If you are looking for the canary in the coal mine for the current market turbulence, look no further than a handful of stocks that should show investors where things are headed. Especially for the Dow. The index’s gains this year have largely come from three stocks: Apple, Boeing, and UnitedHealth Group. 16 stocks in the 30-stock index have losses this year, but because of the quirky way the Dow is calculated, some smaller market capitalization companies have much more weight than larger ones (weighting is done by share price not market cap). Accordingly, this trio has outsized importance to the index, and if they fall, the Dow is likely to get badly hurt.
FINSUM: The Dow is quite funky, but this story points out just how vulnerable the whole index looks right now.
Small cap stocks have been taking it on the chin. They have been getting hammered this week, and their performance (Russell 2000) has lagged the S&P 500 by almost 3% the last few days. That is a rare occurrence, which means there may be a buying opportunity. After such a bout of bad performance, the Russell 2000 has historically outperformed the S&P 500 by a percentage point over the next 20 days.
FINSUM: This could be a good short-term buying opportunity, but as ever, we struggle with these kinds of trade ideas because they seem to be based purely on historical precedent and lack any catalyst.
Consumer confidence in the United States is at an 18-year high. The last time Americans registered a feeling of confidence this high was in September 2000. However, that could be a big problem for the stock market. Consumer confidence can prove a counter-indicator. The highest ever reading for the measure was recorded in May 2000, just before the Dotcom crash. Small business confidence is even higher, running at a 45-year peak. According to one analyst, “[To] any market historian, that does not guarantee a low-risk market, or another big bull market leg on the horizon”.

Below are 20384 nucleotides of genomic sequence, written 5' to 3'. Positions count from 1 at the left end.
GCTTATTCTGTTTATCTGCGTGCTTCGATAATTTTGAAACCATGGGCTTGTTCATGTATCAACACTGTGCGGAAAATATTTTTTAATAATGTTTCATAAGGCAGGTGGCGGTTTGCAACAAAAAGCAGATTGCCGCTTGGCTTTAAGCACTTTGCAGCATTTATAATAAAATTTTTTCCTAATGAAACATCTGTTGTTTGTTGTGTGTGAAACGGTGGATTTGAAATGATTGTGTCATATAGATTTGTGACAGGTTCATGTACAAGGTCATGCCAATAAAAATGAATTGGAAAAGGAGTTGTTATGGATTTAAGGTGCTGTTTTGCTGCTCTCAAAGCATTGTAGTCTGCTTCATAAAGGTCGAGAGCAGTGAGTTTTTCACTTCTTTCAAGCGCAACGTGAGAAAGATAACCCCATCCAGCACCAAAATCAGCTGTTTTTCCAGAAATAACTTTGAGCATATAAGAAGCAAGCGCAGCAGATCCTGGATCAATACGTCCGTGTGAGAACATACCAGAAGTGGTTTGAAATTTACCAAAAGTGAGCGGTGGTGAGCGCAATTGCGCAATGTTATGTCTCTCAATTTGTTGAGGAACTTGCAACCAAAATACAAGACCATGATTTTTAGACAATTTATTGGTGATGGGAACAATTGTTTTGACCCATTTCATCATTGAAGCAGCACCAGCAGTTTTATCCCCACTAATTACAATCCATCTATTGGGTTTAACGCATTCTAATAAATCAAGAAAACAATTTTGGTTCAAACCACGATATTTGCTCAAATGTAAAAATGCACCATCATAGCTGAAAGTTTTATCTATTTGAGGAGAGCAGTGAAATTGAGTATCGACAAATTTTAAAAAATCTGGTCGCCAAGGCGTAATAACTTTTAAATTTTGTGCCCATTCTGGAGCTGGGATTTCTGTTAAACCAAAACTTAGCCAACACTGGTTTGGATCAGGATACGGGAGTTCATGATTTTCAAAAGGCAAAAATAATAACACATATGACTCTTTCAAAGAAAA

FINSUM: These kind of ultra-high measures do worry us as we feel healthy gains come in periods of reasonable concern, not euphoria.
Tech stocks and large caps have been getting all the headlines this year. There is increasingly a fear that only a handful of high-powered large stocks are driving the market. However, the reality is different, as small caps have been doing great. In fact, small caps have actually outpaced even the tech giants in appreciation this year. That is a very healthy sign for the market as it shows expanding breadth, which is typically a sign of a strong bull market that will continue. According to Bob Doll, famed portfolio manager from Nuveen, “Bull markets eventually end, and typically by the time you get to the peak, breadth is gone … This is a broad market move. It’s a good thing. It’s healthy.”.
FINSUM: We agree that this is very good news for the market. Even better, strong earnings growth has tempered high valuations, making things just a bit more reasonable.
Increasingly, investing in tech companies means you need to go big or go home. What we mean is that large cap tech companies have been outperforming their smaller peers handily. The S&P 500 Information Technology Sector is up about 14% this year, much better than the index’s 3.7% overall gain, but the S&P 600 Information Technology Sector has only gained 9.9%. That means that the largest tech company are significantly outperforming their smaller peers.
FINSUM: This is not a surprise given the overall momentum the FAANGs have had over the last few years. However, given the worries over regulation, it is odd to see they have outperformed smaller rivals very recently.